How the bed-in-a-box became 'game-changingly comfortable'

David Phelan
Casper was one of the first companies to reimagine the way people buy beds: Casper
Casper was one of the first companies to reimagine the way people buy beds: Casper

How well do you sleep? There are many factors affecting our slumbers, from tensions at work which we take to bed, to how dark the bedroom is, to how much screen time we've been spending just before we turn in.

One big consideration is the bed we sleep in. If it sags in the middle so much you wake in a position not dissimilar to a mountain climber crawling to a distant summit, you probably need a new mattress.

Casper is a bedding company that was founded in 2014 and reached the UK in August 2016. It was one of the first bed-in-a-box companies. Where traditional mattress stores invite you to lie on different grades of mattress in stores, and then put in an order and await weeks for delivery, Casper mostly exists online. You choose your mattress and it arrives within days, rolled up in a box, squashed thin. Unwrap it and it comes to life in just a few hours.

Then, you have 100 days to decide if it's the mattress for you. If it's not, you can get a full refund.

I visited the company's research lab in San Francisco, an airy space with a staff who are so relaxed and easy-going, I wonder if it's because they know they can take naps whenever they want, all in the name of research, perhaps (though I'm assured they actually work quite hard).

I asked Constantin Eis, MD of Casper in Europe, how many people bought the mattress and then returned it, either on day two or day 99.

"My two hands out of 100 would be more than enough to illustrate that. Our business model would not work if we saw a lot of people sending our product back. We believe that your home environment is the best way to try a mattress out. So, we study the customer deeply to make sure it's a product they will like. This is why we have a different product in the UK than we have in continental Europe, so we can cater for the local taste."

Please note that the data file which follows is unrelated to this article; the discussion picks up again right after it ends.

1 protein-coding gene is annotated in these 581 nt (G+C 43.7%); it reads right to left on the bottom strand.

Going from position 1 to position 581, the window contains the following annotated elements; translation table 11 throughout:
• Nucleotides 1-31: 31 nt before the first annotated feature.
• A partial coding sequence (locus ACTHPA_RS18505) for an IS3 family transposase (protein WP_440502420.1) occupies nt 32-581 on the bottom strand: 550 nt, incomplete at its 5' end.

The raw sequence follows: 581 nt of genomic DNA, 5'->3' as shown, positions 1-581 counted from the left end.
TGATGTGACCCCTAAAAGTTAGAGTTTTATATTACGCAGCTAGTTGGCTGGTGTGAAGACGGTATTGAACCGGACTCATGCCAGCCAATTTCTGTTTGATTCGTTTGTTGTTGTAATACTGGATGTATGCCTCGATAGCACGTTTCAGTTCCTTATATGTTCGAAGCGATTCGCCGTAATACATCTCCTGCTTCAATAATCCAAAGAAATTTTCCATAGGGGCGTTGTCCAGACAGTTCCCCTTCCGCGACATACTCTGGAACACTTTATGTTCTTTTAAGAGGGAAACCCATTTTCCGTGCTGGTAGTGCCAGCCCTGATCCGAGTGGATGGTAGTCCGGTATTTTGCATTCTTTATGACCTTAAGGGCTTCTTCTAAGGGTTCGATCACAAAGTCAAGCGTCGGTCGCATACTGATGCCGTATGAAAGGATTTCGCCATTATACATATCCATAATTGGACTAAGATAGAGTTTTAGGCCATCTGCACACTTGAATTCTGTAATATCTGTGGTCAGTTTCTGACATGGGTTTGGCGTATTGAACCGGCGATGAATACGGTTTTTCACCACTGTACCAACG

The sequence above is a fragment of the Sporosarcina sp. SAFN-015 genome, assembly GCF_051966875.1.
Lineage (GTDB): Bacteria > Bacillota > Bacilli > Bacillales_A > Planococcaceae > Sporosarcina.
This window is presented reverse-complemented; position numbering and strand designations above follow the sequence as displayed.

Constantin Eis, MD of Casper in Europe (Casper)
Constantin Eis, MD of Casper in Europe (Casper)

Eis suggests that local tastes have been changing over the years. Americans change their mattresses every eight years, in Germany, 13 years is the average time between changes and in the UK, it's 10 years.

There's now an understanding that a bed is an important purchase to get right. "I think people do care more about their sleep and they start to think of it as an investment into a better life. Because, roughly, you're spending one third of your life on that product. And the share of spending on a mattress is so much under proportion compared to other things which you would use way less. You would spend less time in your car than you would on a mattress. I'm not saying we should raise prices to car prices. But I think that the consumer will think differently and may care more about the mattress in the future than in the past."

Casper makes two different mattresses for the UK, the Casper and the new Casper Essential, which is cheaper. There is also a deluxe mattress called the Wave, currently only available in the United States. The differences between the mattresses are based on the foams used inside each one. In a room at the research studio packed from floor to ceiling with different foams, it's explained to me that there is much more to foam than you might imagine. For instance, memory foam needs to be used correctly. If you use too much, then it can actually hold the body in place, so trying to turn in your sleep can be something of a struggle.